Recently the ever-glamorous actress Joanna Lumley has attributed her decade-defying skin to a budget friendly beauty product that can be picked up on the high street for as little as £1.29 a pot. The skin savior in question is Astral Original All Over Face and Body cream. Instantly recognisable by its classic blue packaging, this marvelous multitasking moisturiser has been earning its place in bathroom cabinets across Britain since the early 1950s!
So, what is the secret of this longstanding, low-cost skincare stalwart’s success?
My guess would be that it’s down to the fact that one of its main ingredients is lanolin. A by-product of wool production lanolin (or wool wax or wool fat as it is also known) is the substance naturally produced by sheep, which helps to repel water, and protect their coats. The collection of lanolin is not harmful to the animal, when the sheep is shorn each year; the lanolin is extracted and refined. It is then cleaned and purified for use in cosmetics.
However, Astral is not the only lanolin-containing product with legions of fans and celebrity endorsements. It is also a main ingredient in Elizabeth Arden’s Eight Hour Cream, which is one of the all-time bestselling beauty products, and a Make-up Artist must-have. Newer to the scene is cult product Lanolips, which was developed by Australian beauty entrepreneur Kirsten Carriol who, after struggling to find the perfect lip balm, realised that she hadn’t encountered a single product that moisturised as well as the lanolin her parents used on her lips and skin as a child. Carriol also recalled her father (a pioneering and award winning Professor in the science of DNA) explaining to her that the molecular structure of lanolin was ‘the secret to moisturisation’ – the rest is international multi award winning history!
Now I’m a relatively recent convert to Lanolips, but I can categorically state that the The Original 101 Ointment is hands down the best lip balm I have ever used, mostly due to the fact that it offers long lasting moisturisation, so doesn’t leave you feeling like you need to reapply it every ten minutes, like many others do – and I also happen to adore it’s Old Hollywood glamour style retro packaging!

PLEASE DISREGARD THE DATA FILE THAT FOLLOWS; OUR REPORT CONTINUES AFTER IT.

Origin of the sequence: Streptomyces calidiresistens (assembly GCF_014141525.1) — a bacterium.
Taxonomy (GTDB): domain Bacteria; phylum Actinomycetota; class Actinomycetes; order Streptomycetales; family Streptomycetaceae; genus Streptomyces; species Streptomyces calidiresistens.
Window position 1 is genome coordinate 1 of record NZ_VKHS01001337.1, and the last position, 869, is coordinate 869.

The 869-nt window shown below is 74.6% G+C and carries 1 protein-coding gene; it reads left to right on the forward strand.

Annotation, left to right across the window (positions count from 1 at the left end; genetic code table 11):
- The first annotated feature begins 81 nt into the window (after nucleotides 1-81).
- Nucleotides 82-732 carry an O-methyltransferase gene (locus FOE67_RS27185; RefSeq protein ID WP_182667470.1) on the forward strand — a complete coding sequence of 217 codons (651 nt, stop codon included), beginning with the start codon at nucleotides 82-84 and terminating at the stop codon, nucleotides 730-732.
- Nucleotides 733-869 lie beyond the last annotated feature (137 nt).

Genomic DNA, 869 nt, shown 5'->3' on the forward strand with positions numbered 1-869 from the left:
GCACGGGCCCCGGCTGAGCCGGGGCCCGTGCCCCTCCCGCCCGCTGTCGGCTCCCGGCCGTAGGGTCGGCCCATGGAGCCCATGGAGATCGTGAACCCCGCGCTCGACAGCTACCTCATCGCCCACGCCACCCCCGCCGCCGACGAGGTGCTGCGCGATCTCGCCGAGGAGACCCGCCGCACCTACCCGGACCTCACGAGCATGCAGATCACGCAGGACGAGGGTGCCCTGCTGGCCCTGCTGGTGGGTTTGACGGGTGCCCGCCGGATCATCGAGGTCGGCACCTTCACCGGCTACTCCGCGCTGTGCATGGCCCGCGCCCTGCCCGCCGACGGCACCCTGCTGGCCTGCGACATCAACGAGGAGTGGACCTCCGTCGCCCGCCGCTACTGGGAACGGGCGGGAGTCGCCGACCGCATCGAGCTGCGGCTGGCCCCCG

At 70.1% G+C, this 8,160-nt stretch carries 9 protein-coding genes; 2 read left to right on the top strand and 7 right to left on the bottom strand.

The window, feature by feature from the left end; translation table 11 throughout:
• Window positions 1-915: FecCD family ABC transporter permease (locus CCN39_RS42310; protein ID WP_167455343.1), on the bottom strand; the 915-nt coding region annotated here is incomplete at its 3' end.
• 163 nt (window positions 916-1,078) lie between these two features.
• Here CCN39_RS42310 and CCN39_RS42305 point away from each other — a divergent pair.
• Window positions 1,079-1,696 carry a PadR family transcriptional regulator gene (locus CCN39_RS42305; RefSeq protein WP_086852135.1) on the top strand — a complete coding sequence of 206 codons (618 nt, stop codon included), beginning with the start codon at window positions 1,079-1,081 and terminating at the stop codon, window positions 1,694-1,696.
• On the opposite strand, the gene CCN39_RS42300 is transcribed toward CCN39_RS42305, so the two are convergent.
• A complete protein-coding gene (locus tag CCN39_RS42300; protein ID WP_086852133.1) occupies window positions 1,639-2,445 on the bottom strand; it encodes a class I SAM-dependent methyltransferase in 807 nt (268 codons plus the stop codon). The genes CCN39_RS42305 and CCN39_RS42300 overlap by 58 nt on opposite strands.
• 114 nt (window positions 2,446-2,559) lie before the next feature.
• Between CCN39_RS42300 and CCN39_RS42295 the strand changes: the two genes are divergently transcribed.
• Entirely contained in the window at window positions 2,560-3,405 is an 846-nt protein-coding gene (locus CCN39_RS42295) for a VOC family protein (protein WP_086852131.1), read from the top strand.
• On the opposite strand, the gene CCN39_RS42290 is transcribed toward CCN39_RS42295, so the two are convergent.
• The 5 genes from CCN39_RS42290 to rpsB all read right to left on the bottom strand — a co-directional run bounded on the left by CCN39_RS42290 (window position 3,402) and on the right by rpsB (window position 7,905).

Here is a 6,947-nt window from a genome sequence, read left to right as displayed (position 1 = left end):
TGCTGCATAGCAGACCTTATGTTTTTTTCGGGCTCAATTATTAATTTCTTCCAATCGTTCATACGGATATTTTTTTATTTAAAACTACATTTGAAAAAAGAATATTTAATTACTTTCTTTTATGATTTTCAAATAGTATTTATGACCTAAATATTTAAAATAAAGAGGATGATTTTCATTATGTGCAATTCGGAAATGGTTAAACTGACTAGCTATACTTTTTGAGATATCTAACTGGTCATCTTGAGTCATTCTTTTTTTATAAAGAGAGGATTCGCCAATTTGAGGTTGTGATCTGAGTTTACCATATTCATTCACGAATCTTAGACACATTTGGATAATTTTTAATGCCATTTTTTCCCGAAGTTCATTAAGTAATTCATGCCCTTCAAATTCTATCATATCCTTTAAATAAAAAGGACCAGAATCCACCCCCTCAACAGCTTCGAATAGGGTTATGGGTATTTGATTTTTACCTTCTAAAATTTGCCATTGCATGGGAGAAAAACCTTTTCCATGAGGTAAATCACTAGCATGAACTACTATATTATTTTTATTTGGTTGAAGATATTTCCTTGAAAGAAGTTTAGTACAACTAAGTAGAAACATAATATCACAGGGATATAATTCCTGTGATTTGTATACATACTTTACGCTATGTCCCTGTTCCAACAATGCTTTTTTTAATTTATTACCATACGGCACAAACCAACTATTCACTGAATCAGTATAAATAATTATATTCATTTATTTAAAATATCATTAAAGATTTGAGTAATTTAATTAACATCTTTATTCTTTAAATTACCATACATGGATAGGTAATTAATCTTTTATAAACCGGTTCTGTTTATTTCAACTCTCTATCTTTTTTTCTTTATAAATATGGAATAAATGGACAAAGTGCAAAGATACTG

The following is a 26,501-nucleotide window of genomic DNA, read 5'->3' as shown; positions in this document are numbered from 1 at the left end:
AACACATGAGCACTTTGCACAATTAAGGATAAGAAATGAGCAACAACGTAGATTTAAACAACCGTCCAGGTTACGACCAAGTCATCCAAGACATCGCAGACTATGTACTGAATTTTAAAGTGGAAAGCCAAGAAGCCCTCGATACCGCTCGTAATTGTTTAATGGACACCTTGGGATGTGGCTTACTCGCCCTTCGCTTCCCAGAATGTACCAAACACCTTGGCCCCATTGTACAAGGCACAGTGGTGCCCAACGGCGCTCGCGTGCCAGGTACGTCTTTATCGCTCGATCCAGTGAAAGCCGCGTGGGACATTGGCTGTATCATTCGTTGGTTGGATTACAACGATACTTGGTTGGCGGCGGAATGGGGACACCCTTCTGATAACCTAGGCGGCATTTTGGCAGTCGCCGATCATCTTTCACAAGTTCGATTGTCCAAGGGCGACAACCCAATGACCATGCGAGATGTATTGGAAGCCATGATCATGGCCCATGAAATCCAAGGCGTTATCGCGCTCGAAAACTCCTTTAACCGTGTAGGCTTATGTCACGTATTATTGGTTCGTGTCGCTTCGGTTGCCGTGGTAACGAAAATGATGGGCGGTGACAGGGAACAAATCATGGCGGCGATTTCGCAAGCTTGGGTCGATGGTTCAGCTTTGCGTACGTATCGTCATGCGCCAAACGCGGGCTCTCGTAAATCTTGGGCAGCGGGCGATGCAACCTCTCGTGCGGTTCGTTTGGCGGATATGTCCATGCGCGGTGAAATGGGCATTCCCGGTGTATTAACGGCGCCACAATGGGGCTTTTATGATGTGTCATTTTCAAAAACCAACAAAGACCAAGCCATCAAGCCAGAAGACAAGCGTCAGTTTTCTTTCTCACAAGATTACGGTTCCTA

But don’t just take my word for it, here’s the lowdown on why skin loves lanolin:
Lanolin closely resembles human skins own lipid structure, making it highly compatible for use on the skin.
It forms a semi-occlusive breathable barrier, meaning it doesn’t ‘smother’ the skin, thus allowing the skin to continue to carry out its essential biological functions.
Lanolin is a humectant, and once absorbed into the skin it is able to hold at least twice it’s own weight in water.
It not only moistuirises, but also acts as a barrier to help retain moisture in the skin, thus eliminating the need for endless reapplication of products.
It is particularly effective on very dry skin, or skin that has become thickened or developed callouses, and can be used to soften rough and cracked heels, which is something many of us may be mindful of at the moment as we approach sandal season!
Lanolin is not only used in cosmetic products. The healthcare industry use medical grade lanolin as a base for ointments, and its inclusion assists in the delivery of medicinal ingredients to the skin.
While there’s no doubt that lanolin is a fantastic moisturising ingredient, some people prefer not use animal products, so if you are looking for a plant-based alternative to lanolin I recommend choosing products that contain coconut or Agan oil, or shea butter.
Finally, a word of caution – As lanolin is derived from sheep’s wool, people with wool allergies should not use products containing lanolin. It may also cause irritation for those with sensitive skin (as can any cosmetic ingredient) so prior to the use of any lanolin cream a small test patch should be done to check for any adverse reaction, such as redness or itching. If any reaction occurs the product should not be used.